In Photoshop there are two main methods of creating Luminosity Masks. These are through the use of layers and by calculations, both 16-bit. There are several ways that these can be used to create unique methods of making our selections. In ADP LumiFlow we have built most methods of luminosity mask creation into our plugin, giving you the option to choose the method that works best for your needs. These include:
Luminosity With Layers: This method uses layers, with its greatest strength being the ability to use colour to adjust your mask.
Quick Masks: This method uses calculations, and has powerful tools for dodging and burning your mask, allowing fine selections.
Heat Map Zone System: The Heat Map uses the calculations method, and is based on the Ansel Adams Zone System This allows you to make selection in any or multiple zones, visually and easily.
Subtraction Masks: This uses the calculations method, and allows you to remove areas of tonal ranges to protect them during your edits.
In this tutorial, we show you that you’re not limited to using just one method of mask creation. Instead you are able to use multiple methods, taking advantage of their strengths to create your perfect mask
In this video tutorial we use the ability of colour in Luminosity With Layers and the dodging & burning power of Quick Masks. By combining these two methods we are able to make a perfect selection of the sky, then allowing us to adjust or replace it.
The tonal values through the sky and foreground of this image are very similar, making isolating areas very difficult. We are also working around the branches of trees, which makes other selection methods in Photoshop difficult, and even presents a problem for luminosity masks. By combing the two methods we are able to keep the finer detail in the branches of the trees, while isolating the sky and foreground.
One advantage we have in making this selection, is the sky and foreground have distinctly different colours. With the different colours it helps us start our selection by using them to our advantage. We chose an initial lights selection as it allowed us good control of the colours, but it’s not a requirement that you start with this mask. Using the Black & White layer that is created in the layers, we start to adjust the colour sliders to darken the foreground, and lighten the sky in our mask. There are no tricks here, simply slide the sliders to control your selection. The stronger the colours are in your image, the greater the impact when sliding the colour sliders.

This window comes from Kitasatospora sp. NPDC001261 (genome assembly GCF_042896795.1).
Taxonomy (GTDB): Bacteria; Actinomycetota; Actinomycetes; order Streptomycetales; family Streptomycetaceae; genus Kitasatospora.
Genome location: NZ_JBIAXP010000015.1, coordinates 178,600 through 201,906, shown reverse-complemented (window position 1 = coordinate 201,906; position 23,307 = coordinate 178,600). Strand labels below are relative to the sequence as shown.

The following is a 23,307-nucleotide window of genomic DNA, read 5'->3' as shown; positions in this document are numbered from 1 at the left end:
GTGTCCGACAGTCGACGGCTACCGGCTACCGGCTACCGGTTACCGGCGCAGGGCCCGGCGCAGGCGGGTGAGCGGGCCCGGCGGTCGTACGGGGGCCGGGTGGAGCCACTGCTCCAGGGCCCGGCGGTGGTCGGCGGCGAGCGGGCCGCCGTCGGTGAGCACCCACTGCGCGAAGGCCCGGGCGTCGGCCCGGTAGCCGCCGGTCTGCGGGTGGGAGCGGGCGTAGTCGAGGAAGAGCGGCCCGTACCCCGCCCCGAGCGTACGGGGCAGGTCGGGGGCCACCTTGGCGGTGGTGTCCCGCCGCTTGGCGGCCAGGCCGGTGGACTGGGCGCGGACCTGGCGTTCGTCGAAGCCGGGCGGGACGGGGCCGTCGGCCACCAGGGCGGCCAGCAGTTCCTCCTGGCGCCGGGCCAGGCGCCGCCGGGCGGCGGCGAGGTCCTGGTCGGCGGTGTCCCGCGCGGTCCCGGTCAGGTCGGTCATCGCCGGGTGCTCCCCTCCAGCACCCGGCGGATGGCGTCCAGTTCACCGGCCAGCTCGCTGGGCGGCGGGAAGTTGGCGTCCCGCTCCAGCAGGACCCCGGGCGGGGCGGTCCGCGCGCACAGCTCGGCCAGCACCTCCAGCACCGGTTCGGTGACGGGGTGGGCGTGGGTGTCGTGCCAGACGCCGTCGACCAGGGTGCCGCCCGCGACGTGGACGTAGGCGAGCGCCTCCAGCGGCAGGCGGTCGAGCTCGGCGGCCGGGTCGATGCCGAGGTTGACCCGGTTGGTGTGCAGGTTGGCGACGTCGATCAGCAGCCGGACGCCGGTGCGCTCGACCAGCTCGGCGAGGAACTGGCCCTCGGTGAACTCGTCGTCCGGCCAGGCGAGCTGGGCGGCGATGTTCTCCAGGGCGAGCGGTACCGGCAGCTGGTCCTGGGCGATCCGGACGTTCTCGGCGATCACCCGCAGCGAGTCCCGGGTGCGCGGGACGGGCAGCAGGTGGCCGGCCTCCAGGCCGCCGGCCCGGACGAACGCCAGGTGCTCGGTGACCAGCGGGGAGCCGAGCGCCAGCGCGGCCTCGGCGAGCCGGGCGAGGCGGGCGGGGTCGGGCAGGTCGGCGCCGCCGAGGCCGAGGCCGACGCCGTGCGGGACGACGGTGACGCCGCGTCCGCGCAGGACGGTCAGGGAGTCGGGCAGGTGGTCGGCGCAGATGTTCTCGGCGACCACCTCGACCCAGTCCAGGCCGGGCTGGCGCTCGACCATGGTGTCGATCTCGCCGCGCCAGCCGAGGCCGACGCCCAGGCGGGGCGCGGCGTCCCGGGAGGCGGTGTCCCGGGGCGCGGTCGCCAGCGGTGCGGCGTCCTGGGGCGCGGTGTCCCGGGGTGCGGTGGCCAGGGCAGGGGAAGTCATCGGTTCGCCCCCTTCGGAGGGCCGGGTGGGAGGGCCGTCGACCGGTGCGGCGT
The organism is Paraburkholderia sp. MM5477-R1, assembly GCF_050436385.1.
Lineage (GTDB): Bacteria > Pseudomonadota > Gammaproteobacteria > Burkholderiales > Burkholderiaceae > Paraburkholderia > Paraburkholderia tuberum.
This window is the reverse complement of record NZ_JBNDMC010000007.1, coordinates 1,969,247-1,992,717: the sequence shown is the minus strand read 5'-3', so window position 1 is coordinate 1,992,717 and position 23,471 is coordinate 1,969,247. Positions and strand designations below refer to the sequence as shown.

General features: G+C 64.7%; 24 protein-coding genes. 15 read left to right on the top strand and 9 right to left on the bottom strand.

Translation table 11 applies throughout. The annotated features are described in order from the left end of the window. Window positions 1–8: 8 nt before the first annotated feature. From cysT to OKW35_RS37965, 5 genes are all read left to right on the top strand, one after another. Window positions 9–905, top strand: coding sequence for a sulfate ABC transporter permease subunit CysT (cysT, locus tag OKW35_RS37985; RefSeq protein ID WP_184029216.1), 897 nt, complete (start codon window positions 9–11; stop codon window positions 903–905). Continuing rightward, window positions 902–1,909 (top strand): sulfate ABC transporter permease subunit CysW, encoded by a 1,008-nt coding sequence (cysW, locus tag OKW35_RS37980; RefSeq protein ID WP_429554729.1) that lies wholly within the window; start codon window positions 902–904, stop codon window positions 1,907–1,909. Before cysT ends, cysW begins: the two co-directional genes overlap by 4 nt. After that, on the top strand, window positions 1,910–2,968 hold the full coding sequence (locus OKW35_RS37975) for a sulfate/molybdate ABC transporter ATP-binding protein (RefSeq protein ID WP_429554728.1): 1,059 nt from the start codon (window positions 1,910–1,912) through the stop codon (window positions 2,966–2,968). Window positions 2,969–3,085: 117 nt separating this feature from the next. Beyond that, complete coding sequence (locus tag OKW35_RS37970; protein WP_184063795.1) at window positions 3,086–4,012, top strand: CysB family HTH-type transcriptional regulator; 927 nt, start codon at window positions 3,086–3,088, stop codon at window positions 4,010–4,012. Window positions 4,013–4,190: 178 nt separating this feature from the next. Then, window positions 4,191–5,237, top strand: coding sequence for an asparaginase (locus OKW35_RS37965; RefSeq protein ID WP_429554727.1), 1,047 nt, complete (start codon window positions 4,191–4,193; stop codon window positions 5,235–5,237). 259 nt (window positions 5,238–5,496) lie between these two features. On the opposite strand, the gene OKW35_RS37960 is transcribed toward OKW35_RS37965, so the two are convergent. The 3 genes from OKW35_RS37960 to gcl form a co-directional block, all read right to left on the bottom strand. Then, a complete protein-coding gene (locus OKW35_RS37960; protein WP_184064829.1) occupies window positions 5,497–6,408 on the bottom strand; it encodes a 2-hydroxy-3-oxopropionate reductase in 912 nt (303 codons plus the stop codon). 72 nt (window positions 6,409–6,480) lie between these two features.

At this stage, we’re getting much closer to having our final selection. Now we want to brighten the sky, and clean up the darks in the foreground. We can use the tools in Luminosity With Layers to lighten the sky, but we run into a problem. The finer details throughout the trees will be lost if we push the whites, so we chose to combine mask creation methods.
To allow us to use another method of mask creation, we need to exit out of luminosity with layers. If you simply close it down, you will lose the work you’ve already done. To have the mask available to another method we need to put the mask on a layer, and the easiest method is an adjustment layer. You can choose any of the adjustment layers available, in this tutorial we used curves, but it doesn’t matter.
Now that we have a mask to work with, we can use the Apply-Adjust-Replace tool in the ADP LumiFlow Plugin to modify the mask. This tool uses the same power of adjustment that we have when working with the calculations method of mask creation. It will allow us to use the dodging and burning tools as well as any of the adjustment tools available in Quick Masks.
Pressing on Apply-Adjust-Replace, and then selecting “Mask View” we can start to work on cleaning up the sky in this image. Selecting the Dodge tool, we can clean up the sky. We take care when we’re working around the leaves and branches on the trees, to ensure that they retain detail. If you push right into them, and dodging at full strength, you will dodge away the finer details. After completing the sky, we take a simple black brush and clean up the foreground. If you have areas that are close to the white area, you may choose to burn the darker areas instead.
Once you’re done modifying your mask in Apply-Adjust-Replace, you can simply exit this panel. All of your adjustments will be retained.
We now have the perfect selection, and we can choose to use it how we like. In this tutorial, we show you the strength of the selection through a curves adjustment. It shows how well the selection was able to work around the difficult tree branches and leaves. Then we replace the sky in the image and use the mask to perfectly blend it in.